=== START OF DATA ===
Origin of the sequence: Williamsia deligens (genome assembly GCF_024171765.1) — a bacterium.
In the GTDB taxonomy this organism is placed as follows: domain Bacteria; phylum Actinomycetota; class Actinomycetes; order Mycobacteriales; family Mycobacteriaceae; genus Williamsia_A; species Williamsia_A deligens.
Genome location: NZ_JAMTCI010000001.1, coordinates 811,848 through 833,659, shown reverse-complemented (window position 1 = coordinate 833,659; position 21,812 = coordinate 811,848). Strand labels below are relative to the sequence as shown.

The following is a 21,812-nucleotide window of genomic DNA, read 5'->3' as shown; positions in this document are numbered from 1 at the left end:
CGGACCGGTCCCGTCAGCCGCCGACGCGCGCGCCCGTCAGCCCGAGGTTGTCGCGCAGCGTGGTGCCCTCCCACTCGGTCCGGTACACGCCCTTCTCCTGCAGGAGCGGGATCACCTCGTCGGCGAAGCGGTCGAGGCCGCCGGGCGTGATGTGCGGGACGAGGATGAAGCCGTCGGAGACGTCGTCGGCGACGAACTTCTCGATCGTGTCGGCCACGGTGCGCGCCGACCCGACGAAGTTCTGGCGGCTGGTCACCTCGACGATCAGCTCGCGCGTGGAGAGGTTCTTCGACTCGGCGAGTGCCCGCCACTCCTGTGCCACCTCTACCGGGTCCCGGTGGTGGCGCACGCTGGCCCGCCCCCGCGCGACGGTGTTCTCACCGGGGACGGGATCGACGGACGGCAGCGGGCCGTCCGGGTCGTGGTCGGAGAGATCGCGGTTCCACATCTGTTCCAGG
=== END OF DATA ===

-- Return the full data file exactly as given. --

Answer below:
Origin of the sequence: Williamsia deligens (genome assembly GCF_024171765.1) — a bacterium.
In the GTDB taxonomy this organism is placed as follows: domain Bacteria; phylum Actinomycetota; class Actinomycetes; order Mycobacteriales; family Mycobacteriaceae; genus Williamsia_A; species Williamsia_A deligens.
Genome location: NZ_JAMTCI010000001.1, coordinates 811,848 through 833,659, shown reverse-complemented (window position 1 = coordinate 833,659; position 21,812 = coordinate 811,848). Strand labels below are relative to the sequence as shown.

The following is a 21,812-nucleotide window of genomic DNA, read 5'->3' as shown; positions in this document are numbered from 1 at the left end:
CGGACCGGTCCCGTCAGCCGCCGACGCGCGCGCCCGTCAGCCCGAGGTTGTCGCGCAGCGTGGTGCCCTCCCACTCGGTCCGGTACACGCCCTTCTCCTGCAGGAGCGGGATCACCTCGTCGGCGAAGCGGTCGAGGCCGCCGGGCGTGATGTGCGGGACGAGGATGAAGCCGTCGGAGACGTCGTCGGCGACGAACTTCTCGATCGTGTCGGCCACGGTGCGCGCCGACCCGACGAAGTTCTGGCGGCTGGTCACCTCGACGATCAGCTCGCGCGTGGAGAGGTTCTTCGACTCGGCGAGTGCCCGCCACTCCTGTGCCACCTCTACCGGGTCCCGGTGGTGGCGCACGCTGGCCCGCCCCCGCGCGACGGTGTTCTCACCGGGGACGGGATCGACGGACGGCAGCGGGCCGTCCGGGTCGTGGTCGGAGAGATCGCGGTTCCACATCTGTTCCAGG